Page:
It is evident that to King Pelasgus, regardless what the tenets of his religion or prevailing kinship ideology may prescribe, common ancestry does not automatically grant the Danaids equal legal rights. When faced with the prospect of the angry sons of Aegyptus arriving in Argos to claim their fugitive brides, he implies that the Danaids are subject to not Argive, but to Aegyptian law:“If by the law of the land Ægyptus' sons/ Are your rightful lords, to wit, upon the plea/ Of next-kin, who would choose resist their claim?/ Your answer must be founded on the law/ Domestic; and ye must maintain and prove/ That over ye they have no power at all.”
This dramatisation of the conflict between matrilineal and patrilineal inheritance reaches an emotional climax as the asylum seekers threaten to hang themselves upon the very ideological foundation of the polity: the statues of the Argive gods. King Pelasgus, unable, or unwilling to confer kinship upon the Danaids himself, refers the decision to the vote of the Argive people. They vote to recognise the Danaids as their peers and affrod them sanctuary. Consequently, when a herald of the Aegyptians arrives to attempt to force the Danaids to return to their husbands to be. Pelasgus threatens the herald, urging the Danaids to remain within the walls of Argos. The play reaches its conclusion with the Danaids retreating into the Argive walls, protected and, presumably, considered as Argive, not Libyan. “Pelasgus and the State at large/ Each offer us a home; and both are free.”
Of course, the Danaids did not remain in Libya and demand they have a say in the running of Argos. What is of significance here is the manner in which practicality informs the conferral of kinship. After all, the sons of Aegyptus are also Argive in origin, and thus, also potentially able to claim the rights and privileges that go with that ancestry, hence the appeal to popular consensus, rather than the application of law. Ultimately, expediency and the perceived interests of the state will inevitably trump prevailing ethnic myths and ideologies.
The Danaids of myth, true diasporans, did not remain in Argos. When the sons of Aegyptus landed in Argos and declared war on the city, Danaus, in order to spare Argos from war, handed his daughters over, instructing them to murder their husbands on their wedding nights. All of them did so except  of Hypermnestra, who refused because her husband, Lynceus, honored her wish to remain a virgin. Danaus was angry with his disobedient daughter and pursued her legally through the Argive courts, necessitating the divine intervention of Aphrodite, who saved her. Vows of virginity notwithstanding, Hypermnestra and Lynceus, went on to found an Argive ruling dynasty, which is exactly why you can’t trust those wily diasporans.
The other forty nine hapless daughters of Danaus were condemned to spend eternity carrying water in a sieve or perforated device. Thus in the ancient tradition, they came to represent the futility of a repetitive task that can never be completed; a fitting metaphor for the interminable attempt by the Greek to define the relationship between itself and the Greek diaspora.

First published in NKEE on Saturday 28 September 2019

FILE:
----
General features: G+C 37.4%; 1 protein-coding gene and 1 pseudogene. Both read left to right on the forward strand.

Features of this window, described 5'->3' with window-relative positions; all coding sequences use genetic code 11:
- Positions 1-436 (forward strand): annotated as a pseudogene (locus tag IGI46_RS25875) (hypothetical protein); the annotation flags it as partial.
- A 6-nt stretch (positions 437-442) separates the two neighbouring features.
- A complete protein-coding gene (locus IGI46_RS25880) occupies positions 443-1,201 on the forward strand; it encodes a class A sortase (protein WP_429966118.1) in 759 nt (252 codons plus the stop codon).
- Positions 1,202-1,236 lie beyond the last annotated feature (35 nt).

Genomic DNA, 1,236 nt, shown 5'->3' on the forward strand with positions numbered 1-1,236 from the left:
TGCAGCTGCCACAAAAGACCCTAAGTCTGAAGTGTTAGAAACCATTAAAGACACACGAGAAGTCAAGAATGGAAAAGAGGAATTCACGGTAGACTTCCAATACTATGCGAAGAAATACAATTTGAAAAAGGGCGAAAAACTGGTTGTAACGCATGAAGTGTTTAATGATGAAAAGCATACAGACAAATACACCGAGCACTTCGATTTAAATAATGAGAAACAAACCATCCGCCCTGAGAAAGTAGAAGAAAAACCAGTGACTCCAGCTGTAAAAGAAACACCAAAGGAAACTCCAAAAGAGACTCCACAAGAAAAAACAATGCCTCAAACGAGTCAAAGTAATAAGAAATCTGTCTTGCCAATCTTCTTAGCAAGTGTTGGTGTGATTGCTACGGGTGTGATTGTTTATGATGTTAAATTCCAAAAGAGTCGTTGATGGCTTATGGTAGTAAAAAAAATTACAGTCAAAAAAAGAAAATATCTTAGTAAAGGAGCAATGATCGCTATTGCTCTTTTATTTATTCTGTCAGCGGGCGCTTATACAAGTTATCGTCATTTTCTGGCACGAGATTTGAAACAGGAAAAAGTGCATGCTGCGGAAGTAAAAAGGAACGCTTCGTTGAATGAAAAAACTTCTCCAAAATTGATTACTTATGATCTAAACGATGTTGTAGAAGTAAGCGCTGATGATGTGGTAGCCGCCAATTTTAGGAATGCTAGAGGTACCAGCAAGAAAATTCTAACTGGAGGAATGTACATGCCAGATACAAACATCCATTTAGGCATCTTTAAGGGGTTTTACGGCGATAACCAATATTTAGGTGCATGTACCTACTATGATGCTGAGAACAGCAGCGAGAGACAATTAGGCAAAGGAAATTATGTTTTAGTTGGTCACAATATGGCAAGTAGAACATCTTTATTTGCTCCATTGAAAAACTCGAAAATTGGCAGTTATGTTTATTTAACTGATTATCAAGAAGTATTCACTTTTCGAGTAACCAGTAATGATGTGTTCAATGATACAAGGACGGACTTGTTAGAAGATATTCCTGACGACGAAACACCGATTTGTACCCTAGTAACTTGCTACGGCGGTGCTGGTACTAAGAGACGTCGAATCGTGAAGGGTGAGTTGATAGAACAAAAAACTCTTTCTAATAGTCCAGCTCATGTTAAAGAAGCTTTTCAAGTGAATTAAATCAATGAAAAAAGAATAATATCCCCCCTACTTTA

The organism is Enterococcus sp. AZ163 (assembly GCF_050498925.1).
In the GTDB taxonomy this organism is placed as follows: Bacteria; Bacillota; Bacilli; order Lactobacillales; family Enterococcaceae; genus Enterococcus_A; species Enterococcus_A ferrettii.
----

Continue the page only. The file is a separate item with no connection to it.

Saturday, September 21, 2019


“We here in the Antipodes, the Antipodeans, do things differently from you over there in the Motherland,” a friend was explaining to a recently arrived lady from the Motherland.
“Yes, I’ve heard,” she chuckled. “You do everything upside down.”
It was at this point that I interjected. “We are not Antipodeans.” My friend looked at me in horror. “Sure we are. We have been calling ourselves Antipodeans for years. We have a festival and a literary journal bearing that name.”
Any way you look at it, despite the term becoming familiar with use, we are not Antipodeans, in any sense of the word. In geography, the antipode of any location on Earth is that point on the Earth's surface diametrically opposite to it. In the case of Australia, its antipode is not Greece, but rather, missing Europe entirely, the North Atlantic Ocean. Greece’s antipode, in contrast, is Moerai, of Iles Australes, in French Polynesia.
The word, however, is Greek in origin, ντίποδες meaning with feet opposite ours.  As such, it makes an appearance in Plato’s dialogue Timaeus, where  referring to a round Earth, there is an explanation of the relativity between the terms “above and below” and give rise to an understanding of the later term, “Down Under:”
“For if there were any solid body in equipoise at the centre of the universe, there would be nothing to draw it to this extreme rather than to that, for they are all perfectly similar; and if a person were to go round the world in a circle, he would often, when standing at the antipodes of his former position, speak of the same point as above and below; for, as I was saying just now, to speak of the whole which is in the form of a globe as having one part above and another below is not like a sensible man.”
As the word was adopted by all of Aristotle, Strabo, Plutarch and Diogenes Laërtius, it passed into the Latin as antipodes. As it did so, it altered its original sense from "under the feet, opposite side" to "those with the feet opposite," referring to the traditional belief of a  hypothetical people living on the opposite side of the Earth. This is the source behind medieval illustrations imagining such people as "inverted", with their feet growing out of their heads, pointing upward.
It was in this sense, that the term Antipodes first entered the English language in 1398 in a translation of Bartholomeus Anglicus’ thirteenth century De Proprietatibus Rerum by John of Trevisa: “Yonde in Ethiopia ben the Antipodes, men that haue theyr fete ayenst our fete.”